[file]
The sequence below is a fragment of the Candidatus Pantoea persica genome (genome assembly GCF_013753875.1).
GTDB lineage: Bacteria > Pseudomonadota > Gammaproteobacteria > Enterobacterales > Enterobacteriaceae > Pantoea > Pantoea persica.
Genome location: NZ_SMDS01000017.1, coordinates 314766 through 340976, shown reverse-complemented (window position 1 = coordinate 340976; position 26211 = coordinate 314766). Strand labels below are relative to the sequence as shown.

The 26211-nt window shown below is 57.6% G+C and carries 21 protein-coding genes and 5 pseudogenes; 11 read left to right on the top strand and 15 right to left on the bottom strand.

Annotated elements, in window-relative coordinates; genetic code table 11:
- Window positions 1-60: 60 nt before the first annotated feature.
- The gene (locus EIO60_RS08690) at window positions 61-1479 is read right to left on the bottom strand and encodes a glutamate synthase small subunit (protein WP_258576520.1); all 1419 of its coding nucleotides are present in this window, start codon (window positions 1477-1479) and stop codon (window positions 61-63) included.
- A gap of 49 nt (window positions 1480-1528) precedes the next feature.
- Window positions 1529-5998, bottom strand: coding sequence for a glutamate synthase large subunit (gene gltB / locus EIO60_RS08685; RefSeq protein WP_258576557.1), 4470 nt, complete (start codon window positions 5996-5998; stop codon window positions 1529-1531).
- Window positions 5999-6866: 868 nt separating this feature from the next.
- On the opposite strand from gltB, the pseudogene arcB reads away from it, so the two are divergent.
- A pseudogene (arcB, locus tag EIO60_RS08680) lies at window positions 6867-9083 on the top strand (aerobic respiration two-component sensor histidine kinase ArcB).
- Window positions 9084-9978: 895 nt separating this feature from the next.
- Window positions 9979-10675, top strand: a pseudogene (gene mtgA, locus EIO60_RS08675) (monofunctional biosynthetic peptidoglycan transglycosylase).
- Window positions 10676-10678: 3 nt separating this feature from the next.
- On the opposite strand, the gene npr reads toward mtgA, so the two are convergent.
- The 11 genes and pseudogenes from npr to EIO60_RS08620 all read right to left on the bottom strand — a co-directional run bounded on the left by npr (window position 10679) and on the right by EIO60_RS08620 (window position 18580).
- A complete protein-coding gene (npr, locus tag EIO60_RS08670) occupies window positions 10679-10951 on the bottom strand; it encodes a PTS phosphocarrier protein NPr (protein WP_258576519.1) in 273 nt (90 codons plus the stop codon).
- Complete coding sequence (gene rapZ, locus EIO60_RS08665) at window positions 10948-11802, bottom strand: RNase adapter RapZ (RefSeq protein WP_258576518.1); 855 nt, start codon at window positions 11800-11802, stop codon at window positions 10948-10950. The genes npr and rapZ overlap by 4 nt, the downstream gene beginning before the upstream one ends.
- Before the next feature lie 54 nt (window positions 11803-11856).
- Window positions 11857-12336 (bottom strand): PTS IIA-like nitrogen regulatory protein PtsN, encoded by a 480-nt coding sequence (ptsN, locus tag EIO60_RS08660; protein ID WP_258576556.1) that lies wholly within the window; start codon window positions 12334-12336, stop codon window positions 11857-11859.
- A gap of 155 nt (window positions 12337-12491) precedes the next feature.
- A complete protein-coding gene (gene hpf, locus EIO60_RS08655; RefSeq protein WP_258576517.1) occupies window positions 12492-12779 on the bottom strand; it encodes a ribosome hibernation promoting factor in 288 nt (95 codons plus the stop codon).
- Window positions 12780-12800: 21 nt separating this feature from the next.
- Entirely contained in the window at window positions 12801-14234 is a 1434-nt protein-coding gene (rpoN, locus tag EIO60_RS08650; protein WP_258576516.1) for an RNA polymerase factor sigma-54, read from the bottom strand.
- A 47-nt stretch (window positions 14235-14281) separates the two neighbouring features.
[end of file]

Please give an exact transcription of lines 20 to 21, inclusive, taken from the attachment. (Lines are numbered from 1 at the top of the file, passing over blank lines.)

- Before the next feature lie 54 nt (window positions 11803-11856).
- Window positions 11857-12336 (bottom strand): PTS IIA-like nitrogen regulatory protein PtsN, encoded by a 480-nt coding sequence (ptsN, locus tag EIO60_RS08660; protein ID WP_258576556.1) that lies wholly within the window; start codon window positions 12334-12336, stop codon window positions 11857-11859.